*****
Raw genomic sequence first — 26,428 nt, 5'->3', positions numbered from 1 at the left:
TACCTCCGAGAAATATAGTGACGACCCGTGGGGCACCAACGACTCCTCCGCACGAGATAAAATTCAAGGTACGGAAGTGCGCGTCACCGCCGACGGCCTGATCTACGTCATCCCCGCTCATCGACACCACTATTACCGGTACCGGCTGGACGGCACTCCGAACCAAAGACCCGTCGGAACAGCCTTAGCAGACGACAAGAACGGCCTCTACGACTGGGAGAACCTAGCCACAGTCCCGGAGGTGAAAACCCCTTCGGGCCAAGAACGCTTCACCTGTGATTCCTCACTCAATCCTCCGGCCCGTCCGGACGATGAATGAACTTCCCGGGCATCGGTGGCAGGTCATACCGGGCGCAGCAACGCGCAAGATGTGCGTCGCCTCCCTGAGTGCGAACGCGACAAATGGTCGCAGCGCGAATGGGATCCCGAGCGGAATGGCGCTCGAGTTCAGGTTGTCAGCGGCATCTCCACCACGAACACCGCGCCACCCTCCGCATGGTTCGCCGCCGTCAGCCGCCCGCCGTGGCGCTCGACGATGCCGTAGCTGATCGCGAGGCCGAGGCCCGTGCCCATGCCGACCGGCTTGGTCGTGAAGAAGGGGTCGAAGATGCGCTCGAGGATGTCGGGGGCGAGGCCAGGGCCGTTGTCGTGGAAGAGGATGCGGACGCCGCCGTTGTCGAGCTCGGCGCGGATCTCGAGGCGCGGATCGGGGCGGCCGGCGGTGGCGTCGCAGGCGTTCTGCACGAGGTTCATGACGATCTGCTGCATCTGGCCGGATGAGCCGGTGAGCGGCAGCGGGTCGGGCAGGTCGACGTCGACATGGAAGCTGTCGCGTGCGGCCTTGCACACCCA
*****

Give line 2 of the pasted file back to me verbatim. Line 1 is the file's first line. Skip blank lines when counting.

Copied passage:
TACCTCCGAGAAATATAGTGACGACCCGTGGGGCACCAACGACTCCTCCGCACGAGATAAAATTCAAGGTACGGAAGTGCGCGTCACCGCCGACGGCCTGATCTACGTCATCCCCGCTCATCGACACCACTATTACCGGTACCGGCTGGACGGCACTCCGAACCAAAGACCCGTCGGAACAGCCTTAGCAGACGACAAGAACGGCCTCTACGACTGGGAGAACCTAGCCACAGTCCCGGAGGTGAAAACCCCTTCGGGCCAAGAACGCTTCACCTGTGATTCCTCACTCAATCCTCCGGCCCGTCCGGACGATGAATGAACTTCCCGGGCATCGGTGGCAGGTCATACCGGGCGCAGCAACGCGCAAGATGTGCGTCGCCTCCCTGAGTGCGAACGCGACAAATGGTCGCAGCGCGAATGGGATCCCGAGCGGAATGGCGCTCGAGTTCAGGTTGTCAGCGGCATCTCCACCACGAACACCGCGCCACCCTCCGCATGGTTCGCCGCCGTCAGCCGCCCGCCGTGGCGCTCGACGATGCCGTAGCTGATCGCGAGGCCGAGGCCCGTGCCCATGCCGACCGGCTTGGTCGTGAAGAAGGGGTCGAAGATGCGCTCGAGGATGTCGGGGGCGAGGCCAGGGCCGTTGTCGTGGAAGAGGATGCGGACGCCGCCGTTGTCGAGCTCGGCGCGGATCTCGAGGCGCGGATCGGGGCGGCCGGCGGTGGCGTCGCAGGCGTTCTGCACGAGGTTCATGACGATCTGCTGCATCTGGCCGGATGAGCCGGTGAGCGGCAGCGGGTCGGGCAGGTCGACGTCGACATGGAAGCTGTCGCGTGCGGCCTTGCACACCCA